After making a proposal earlier this week, on September 4, the Centers for Disease Control (CDC) formally published its order to temporarily halt residential evictions nationwide for nonpayment of rent of qualifying tenants in response to concerns about the spread of COVID-19. Unlike the CARES Act, which imposed an eviction moratorium only on properties receiving federal or federal-related assistance or financing, the CDC order applies to all residential landlords. Landlords, property managers, and professionals have said this has created significant uncertainty in the housing industry.
The order is effective immediately through December 31, 2020. It was published after President Trump directed the CDC to address residential evictions amid the pandemic.
We previously detailed the requirements and applicability of the CDC order. The final order is substantially the same as the CDC’s earlier proposal.
Generally, residential landlords are prevented from evicting tenants for nonpayment of rent or other housing payments who have submitted a declaration form declaring under penalty of perjury that they have faced certain hardships due to the pandemic that have resulted in their inability to pay full rent. Specifically, a tenant must declare that he or she:
(1) Meets certain income requirements
(2) Cannot pay rent due to loss of work or wages or extraordinary medical expenses
(3) Has made best efforts to obtain all available government assistance for rent or housing
(4) Has made best efforts to make partial rental payments
(5) Will likely experience homelessness or be forced to move into close quarters with others
See this blog post for further details.
Notably, the order prohibits only those evictions based on nonpayment of rent or other housing payment. The order expressly provides that landlords may evict tenants for engaging in criminal activity, damaging the property, violating lease and other contractual obligations unrelated to the payment of rent, violating building codes or health ordinances, or threatening the health or safety of other residents.
Tenants are still obligated to pay rent and landlords are still permitted to charge any and all applicable late fees, penalties, and interest associated with missed rental payments during the eviction moratorium period.
The order imposes severe criminal and monetary penalties on landlords, allowing fines from $100,000-$500,000. The order is silent regarding what, if any, recourse landlords may have if a tenant abuses the process by providing untruthful information when declaring a hardship.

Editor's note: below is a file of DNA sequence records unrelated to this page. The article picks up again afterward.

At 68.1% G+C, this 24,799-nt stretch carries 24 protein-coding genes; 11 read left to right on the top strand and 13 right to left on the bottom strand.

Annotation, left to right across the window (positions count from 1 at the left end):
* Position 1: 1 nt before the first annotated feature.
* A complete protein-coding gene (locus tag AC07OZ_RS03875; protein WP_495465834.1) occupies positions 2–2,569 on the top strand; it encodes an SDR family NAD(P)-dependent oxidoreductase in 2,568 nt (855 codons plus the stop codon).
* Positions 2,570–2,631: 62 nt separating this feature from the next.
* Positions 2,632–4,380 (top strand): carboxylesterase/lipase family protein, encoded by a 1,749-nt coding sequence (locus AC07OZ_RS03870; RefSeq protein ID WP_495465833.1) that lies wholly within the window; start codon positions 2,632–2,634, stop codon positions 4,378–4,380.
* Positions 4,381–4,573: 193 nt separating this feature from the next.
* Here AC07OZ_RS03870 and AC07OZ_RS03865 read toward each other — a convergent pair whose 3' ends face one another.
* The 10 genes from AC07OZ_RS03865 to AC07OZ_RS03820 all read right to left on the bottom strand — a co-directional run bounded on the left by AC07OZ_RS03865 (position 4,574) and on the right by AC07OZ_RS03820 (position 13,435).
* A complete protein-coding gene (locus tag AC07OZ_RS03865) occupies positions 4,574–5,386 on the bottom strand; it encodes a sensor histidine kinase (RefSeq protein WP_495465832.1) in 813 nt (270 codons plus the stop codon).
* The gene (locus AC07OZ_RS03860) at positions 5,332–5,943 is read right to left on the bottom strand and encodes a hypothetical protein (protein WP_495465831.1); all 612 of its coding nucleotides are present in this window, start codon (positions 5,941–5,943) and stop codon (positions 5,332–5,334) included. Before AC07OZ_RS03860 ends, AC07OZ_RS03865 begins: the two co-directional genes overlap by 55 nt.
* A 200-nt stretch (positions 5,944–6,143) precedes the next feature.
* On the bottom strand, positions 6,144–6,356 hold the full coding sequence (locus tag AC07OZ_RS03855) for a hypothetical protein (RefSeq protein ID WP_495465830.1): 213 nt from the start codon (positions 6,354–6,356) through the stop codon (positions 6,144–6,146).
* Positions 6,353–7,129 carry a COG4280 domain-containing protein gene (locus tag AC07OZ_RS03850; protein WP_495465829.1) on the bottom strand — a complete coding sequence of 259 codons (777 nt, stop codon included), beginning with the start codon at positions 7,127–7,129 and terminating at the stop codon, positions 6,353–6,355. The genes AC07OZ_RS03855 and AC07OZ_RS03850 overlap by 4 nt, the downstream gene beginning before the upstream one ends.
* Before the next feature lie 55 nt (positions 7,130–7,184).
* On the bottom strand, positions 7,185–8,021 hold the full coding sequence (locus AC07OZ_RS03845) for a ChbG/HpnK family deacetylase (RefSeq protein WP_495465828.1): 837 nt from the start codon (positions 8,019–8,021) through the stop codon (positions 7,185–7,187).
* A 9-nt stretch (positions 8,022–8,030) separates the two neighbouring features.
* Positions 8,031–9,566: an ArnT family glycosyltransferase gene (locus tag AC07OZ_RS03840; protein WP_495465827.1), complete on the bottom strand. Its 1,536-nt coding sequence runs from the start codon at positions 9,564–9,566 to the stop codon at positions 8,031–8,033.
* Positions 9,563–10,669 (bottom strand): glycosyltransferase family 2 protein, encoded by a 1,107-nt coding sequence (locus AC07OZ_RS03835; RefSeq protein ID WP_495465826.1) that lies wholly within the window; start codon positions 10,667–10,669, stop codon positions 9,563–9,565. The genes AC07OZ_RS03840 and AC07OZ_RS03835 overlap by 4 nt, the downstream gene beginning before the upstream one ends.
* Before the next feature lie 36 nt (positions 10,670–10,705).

Implementation uncertainty persists
Numerous questions remain unanswered regarding how the order will take effect.
Iowans may see some guidance from courts or the judicial branch in the upcoming weeks.
- Can landlords file money judgment actions during the moratorium? The order is silent in this regard, so most experts believe landlords can still do so.
- Can landlords report missed payments to credit reporting agencies? Again, the order is silent in this regard.
- Can a landlord challenge the validity of a tenant’s hardship declaration if the landlord has reason to believe the tenant did not complete the form truthfully? If so, how?
- How will Iowa courts administratively implement the CDC’s order?
Discussions of a legal challenge to the order
While the CDC has broad authority to take certain actions to prevent the spread of communicable diseases within the nation, this type of eviction ban order is unprecedented; many people are questioning whether the CDC has overstepped its authority. A judicial challenge appears likely in the coming weeks. It will then be up to the court to determine whether the order is a legal and enforceable use of the CDC’s authority.
As reported by The Washington Post, “the National Association of Home Builders (NAHB), which represents developers, contractors and others in the industry, became one of the first to tease potential legal action. It said Wednesday its members already had asked the trade group’s leadership to consider filing a lawsuit, prompting the organization to convene its lawyers to study whether and how they can bring such a case.” Similar discussions are also occurring within landlord associations.
Landlords with pending eviction actions should contact their attorney for clarification soon. All other landlords should look for guidance on how to proceed with future actions.
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